Black. Brown. Cinnamon.
These words I hear from kids as I walk the faded distant halls into confusion.
They utter the dictionary's tongue, and define what it means to be black.
As if they're the encyclopedia, they say the definition isn't me.
I bravely ask, then what does it mean?
Then they be bustin' them rhymes like a rappa all da time,
And they be sayin' how a gangsta a Gee from doin' crime.
And lockin' them up and sayin' hey, yo, what's up,
And they be tellin' the hood, how they ain't up to no good.
Like sticks and stones, a white man don't break they bones,
'cause they be chillin' it, winnin' it,' til the club closed, gettin' it.
A hatta finna flame til he say 'hey, see ya lata',
He be off to Decatur, his girl at, he wanna data' (date her),
And he tell her, I'm a 'Gata, and lata I'm a mata' (mate her).
She smile, lookin' back, she got dat money in da bank,
In her yacht I'm a tank, finna sank, now she got me to thank;
Her money I take, she yank, now I'm da bigga skank.
I got dat black swag, got da money in da bag;
Not that I'm a hag, bein' black for me's a golden name tag.
Being black for me is eating an Oreo and getting called one.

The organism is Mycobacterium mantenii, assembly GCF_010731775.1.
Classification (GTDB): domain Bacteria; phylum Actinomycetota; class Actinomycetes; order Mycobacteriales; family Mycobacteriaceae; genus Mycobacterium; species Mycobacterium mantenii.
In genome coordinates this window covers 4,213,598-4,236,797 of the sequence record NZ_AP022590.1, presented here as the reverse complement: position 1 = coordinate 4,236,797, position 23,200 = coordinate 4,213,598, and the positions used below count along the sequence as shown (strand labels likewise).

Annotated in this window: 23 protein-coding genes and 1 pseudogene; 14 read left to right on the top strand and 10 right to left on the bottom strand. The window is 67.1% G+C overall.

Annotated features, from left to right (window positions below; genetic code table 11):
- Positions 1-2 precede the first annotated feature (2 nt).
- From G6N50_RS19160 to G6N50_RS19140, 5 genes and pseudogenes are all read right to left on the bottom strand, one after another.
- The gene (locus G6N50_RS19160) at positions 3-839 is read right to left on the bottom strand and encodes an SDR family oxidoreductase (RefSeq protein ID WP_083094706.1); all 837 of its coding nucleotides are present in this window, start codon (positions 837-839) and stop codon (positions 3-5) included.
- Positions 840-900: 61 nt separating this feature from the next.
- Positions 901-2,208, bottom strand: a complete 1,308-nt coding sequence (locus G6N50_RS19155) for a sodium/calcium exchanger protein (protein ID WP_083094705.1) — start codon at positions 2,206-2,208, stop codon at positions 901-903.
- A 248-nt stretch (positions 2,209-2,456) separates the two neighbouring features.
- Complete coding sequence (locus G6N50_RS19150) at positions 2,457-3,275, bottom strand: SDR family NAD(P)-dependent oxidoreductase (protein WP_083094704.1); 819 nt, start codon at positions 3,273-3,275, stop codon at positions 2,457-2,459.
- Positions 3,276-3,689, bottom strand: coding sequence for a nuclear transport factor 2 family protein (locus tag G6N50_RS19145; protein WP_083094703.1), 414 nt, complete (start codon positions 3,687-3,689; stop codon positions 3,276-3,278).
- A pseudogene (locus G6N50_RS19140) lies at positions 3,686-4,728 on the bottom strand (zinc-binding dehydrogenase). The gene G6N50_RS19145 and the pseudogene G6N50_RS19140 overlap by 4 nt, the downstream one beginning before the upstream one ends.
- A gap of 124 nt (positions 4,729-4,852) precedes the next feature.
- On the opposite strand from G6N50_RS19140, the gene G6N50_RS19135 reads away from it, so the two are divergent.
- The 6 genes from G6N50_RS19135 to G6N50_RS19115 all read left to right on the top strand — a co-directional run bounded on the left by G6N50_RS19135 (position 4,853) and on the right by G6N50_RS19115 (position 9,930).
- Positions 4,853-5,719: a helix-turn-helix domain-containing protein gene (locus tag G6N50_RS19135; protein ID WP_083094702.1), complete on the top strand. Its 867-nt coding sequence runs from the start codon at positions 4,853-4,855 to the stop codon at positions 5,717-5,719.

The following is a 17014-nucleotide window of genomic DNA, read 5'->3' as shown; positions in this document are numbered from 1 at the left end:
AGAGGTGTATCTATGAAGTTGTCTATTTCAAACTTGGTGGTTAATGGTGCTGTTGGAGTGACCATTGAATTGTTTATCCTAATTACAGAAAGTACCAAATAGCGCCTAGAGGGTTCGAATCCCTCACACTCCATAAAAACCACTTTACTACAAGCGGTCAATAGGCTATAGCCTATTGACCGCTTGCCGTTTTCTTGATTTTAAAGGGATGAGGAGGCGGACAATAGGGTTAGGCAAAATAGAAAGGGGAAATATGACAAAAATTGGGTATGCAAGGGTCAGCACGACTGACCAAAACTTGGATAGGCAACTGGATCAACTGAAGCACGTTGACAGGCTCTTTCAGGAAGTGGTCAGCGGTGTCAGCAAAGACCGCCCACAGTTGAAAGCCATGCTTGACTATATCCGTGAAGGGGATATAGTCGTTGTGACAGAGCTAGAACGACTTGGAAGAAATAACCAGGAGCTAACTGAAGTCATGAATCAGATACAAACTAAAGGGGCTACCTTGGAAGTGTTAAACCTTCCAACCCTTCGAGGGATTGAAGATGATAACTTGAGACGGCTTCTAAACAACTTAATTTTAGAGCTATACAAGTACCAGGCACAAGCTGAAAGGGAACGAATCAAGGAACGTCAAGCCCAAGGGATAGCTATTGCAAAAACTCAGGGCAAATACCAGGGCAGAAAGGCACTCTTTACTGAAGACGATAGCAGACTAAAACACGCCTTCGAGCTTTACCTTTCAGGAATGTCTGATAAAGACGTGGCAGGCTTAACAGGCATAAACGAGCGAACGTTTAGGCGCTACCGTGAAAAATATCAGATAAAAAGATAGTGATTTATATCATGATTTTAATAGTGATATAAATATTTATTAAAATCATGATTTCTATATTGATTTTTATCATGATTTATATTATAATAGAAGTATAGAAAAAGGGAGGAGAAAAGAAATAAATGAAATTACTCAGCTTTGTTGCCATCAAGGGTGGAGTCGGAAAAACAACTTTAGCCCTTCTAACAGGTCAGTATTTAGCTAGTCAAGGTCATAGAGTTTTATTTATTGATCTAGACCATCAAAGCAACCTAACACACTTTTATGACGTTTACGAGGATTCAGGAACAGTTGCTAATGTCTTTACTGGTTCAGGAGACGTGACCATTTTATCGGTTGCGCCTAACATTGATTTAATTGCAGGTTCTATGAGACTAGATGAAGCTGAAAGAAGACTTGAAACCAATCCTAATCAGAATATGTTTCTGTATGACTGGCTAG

It's being insulted for speaking proper grammar,
and getting laughed at for doing the right thing.
I think back to my loved ones,
And the generational disease known as the Yellow Dog.
I utter words and expressions out loud,
But my pit bull relatives growl to my mother and me at Holiday dinners barking;
"Our family dog pound is black!"
It's throwing a ball in the hoop
because they say that's the only way you'll make it in this lifetime,
And if I think of a life without singing, rapping, or basketball,
my ticket to a life of toil will be a slam dunk.
My race plays me like a violin,
The more I resist,
The closer I get to a sold-out recital,
And if I take a bow for the crowd;
It's my race that gets me the standing ovation.